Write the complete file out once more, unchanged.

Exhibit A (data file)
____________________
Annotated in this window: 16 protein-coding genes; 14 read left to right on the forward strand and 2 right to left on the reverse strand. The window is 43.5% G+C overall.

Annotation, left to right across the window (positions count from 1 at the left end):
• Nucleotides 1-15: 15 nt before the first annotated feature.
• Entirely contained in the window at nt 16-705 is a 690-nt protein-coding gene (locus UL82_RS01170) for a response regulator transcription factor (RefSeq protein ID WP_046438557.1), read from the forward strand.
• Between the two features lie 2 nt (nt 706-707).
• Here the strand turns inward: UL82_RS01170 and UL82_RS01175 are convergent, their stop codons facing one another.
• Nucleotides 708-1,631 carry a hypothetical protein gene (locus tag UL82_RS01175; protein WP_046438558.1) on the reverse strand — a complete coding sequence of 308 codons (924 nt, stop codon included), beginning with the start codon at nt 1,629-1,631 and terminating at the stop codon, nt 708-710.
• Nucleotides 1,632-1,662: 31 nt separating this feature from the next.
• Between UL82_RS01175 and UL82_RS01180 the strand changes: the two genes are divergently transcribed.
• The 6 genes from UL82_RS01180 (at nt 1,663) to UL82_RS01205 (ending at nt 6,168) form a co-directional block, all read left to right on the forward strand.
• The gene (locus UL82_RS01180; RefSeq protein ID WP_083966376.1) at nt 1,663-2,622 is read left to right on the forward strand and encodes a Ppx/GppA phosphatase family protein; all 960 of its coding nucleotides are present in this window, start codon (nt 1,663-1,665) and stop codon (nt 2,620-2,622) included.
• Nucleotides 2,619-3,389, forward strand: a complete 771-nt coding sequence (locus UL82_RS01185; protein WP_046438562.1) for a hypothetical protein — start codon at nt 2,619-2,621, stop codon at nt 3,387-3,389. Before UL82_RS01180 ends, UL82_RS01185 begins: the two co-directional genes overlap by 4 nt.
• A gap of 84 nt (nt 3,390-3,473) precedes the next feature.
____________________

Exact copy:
Annotated in this window: 16 protein-coding genes; 14 read left to right on the forward strand and 2 right to left on the reverse strand. The window is 43.5% G+C overall.

Annotation, left to right across the window (positions count from 1 at the left end):
• Nucleotides 1-15: 15 nt before the first annotated feature.
• Entirely contained in the window at nt 16-705 is a 690-nt protein-coding gene (locus UL82_RS01170) for a response regulator transcription factor (RefSeq protein ID WP_046438557.1), read from the forward strand.
• Between the two features lie 2 nt (nt 706-707).
• Here the strand turns inward: UL82_RS01170 and UL82_RS01175 are convergent, their stop codons facing one another.
• Nucleotides 708-1,631 carry a hypothetical protein gene (locus tag UL82_RS01175; protein WP_046438558.1) on the reverse strand — a complete coding sequence of 308 codons (924 nt, stop codon included), beginning with the start codon at nt 1,629-1,631 and terminating at the stop codon, nt 708-710.
• Nucleotides 1,632-1,662: 31 nt separating this feature from the next.
• Between UL82_RS01175 and UL82_RS01180 the strand changes: the two genes are divergently transcribed.
• The 6 genes from UL82_RS01180 (at nt 1,663) to UL82_RS01205 (ending at nt 6,168) form a co-directional block, all read left to right on the forward strand.
• The gene (locus UL82_RS01180; RefSeq protein ID WP_083966376.1) at nt 1,663-2,622 is read left to right on the forward strand and encodes a Ppx/GppA phosphatase family protein; all 960 of its coding nucleotides are present in this window, start codon (nt 1,663-1,665) and stop codon (nt 2,620-2,622) included.
• Nucleotides 2,619-3,389, forward strand: a complete 771-nt coding sequence (locus UL82_RS01185; protein WP_046438562.1) for a hypothetical protein — start codon at nt 2,619-2,621, stop codon at nt 3,387-3,389. Before UL82_RS01180 ends, UL82_RS01185 begins: the two co-directional genes overlap by 4 nt.
• A gap of 84 nt (nt 3,390-3,473) precedes the next feature.